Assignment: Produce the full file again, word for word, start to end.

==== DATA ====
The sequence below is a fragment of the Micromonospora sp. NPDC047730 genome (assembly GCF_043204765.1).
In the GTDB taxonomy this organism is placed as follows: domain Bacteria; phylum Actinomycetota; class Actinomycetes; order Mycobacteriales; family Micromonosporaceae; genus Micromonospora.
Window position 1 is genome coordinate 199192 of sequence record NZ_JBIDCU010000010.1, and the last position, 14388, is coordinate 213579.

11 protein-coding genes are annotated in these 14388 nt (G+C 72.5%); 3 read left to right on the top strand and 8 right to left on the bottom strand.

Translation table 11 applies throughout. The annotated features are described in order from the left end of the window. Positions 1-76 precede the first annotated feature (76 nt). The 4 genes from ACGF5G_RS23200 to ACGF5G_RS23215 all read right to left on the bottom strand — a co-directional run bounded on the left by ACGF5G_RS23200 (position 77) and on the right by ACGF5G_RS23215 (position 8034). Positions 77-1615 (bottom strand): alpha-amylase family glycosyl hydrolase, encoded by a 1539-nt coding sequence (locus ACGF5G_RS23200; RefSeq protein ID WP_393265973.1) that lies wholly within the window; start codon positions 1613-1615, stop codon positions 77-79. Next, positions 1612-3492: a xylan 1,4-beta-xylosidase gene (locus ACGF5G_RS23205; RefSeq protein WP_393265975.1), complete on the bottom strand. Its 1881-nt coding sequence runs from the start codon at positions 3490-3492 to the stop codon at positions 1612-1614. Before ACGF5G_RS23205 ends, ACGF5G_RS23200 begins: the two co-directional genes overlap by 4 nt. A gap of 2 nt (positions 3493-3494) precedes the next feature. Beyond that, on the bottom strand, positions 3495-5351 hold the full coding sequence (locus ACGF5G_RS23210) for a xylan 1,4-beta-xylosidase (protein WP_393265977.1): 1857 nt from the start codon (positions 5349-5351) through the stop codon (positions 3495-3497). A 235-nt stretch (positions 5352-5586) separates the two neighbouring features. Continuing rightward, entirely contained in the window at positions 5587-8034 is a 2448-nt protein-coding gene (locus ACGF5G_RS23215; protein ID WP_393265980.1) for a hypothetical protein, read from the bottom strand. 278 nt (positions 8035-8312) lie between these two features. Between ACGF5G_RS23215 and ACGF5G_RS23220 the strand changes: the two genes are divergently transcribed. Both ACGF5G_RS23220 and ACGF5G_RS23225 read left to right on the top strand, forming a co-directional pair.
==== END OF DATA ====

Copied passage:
The sequence below is a fragment of the Micromonospora sp. NPDC047730 genome (assembly GCF_043204765.1).
In the GTDB taxonomy this organism is placed as follows: domain Bacteria; phylum Actinomycetota; class Actinomycetes; order Mycobacteriales; family Micromonosporaceae; genus Micromonospora.
Window position 1 is genome coordinate 199192 of sequence record NZ_JBIDCU010000010.1, and the last position, 14388, is coordinate 213579.

11 protein-coding genes are annotated in these 14388 nt (G+C 72.5%); 3 read left to right on the top strand and 8 right to left on the bottom strand.

Translation table 11 applies throughout. The annotated features are described in order from the left end of the window. Positions 1-76 precede the first annotated feature (76 nt). The 4 genes from ACGF5G_RS23200 to ACGF5G_RS23215 all read right to left on the bottom strand — a co-directional run bounded on the left by ACGF5G_RS23200 (position 77) and on the right by ACGF5G_RS23215 (position 8034). Positions 77-1615 (bottom strand): alpha-amylase family glycosyl hydrolase, encoded by a 1539-nt coding sequence (locus ACGF5G_RS23200; RefSeq protein ID WP_393265973.1) that lies wholly within the window; start codon positions 1613-1615, stop codon positions 77-79. Next, positions 1612-3492: a xylan 1,4-beta-xylosidase gene (locus ACGF5G_RS23205; RefSeq protein WP_393265975.1), complete on the bottom strand. Its 1881-nt coding sequence runs from the start codon at positions 3490-3492 to the stop codon at positions 1612-1614. Before ACGF5G_RS23205 ends, ACGF5G_RS23200 begins: the two co-directional genes overlap by 4 nt. A gap of 2 nt (positions 3493-3494) precedes the next feature. Beyond that, on the bottom strand, positions 3495-5351 hold the full coding sequence (locus ACGF5G_RS23210) for a xylan 1,4-beta-xylosidase (protein WP_393265977.1): 1857 nt from the start codon (positions 5349-5351) through the stop codon (positions 3495-3497). A 235-nt stretch (positions 5352-5586) separates the two neighbouring features. Continuing rightward, entirely contained in the window at positions 5587-8034 is a 2448-nt protein-coding gene (locus ACGF5G_RS23215; protein ID WP_393265980.1) for a hypothetical protein, read from the bottom strand. 278 nt (positions 8035-8312) lie between these two features. Between ACGF5G_RS23215 and ACGF5G_RS23220 the strand changes: the two genes are divergently transcribed. Both ACGF5G_RS23220 and ACGF5G_RS23225 read left to right on the top strand, forming a co-directional pair.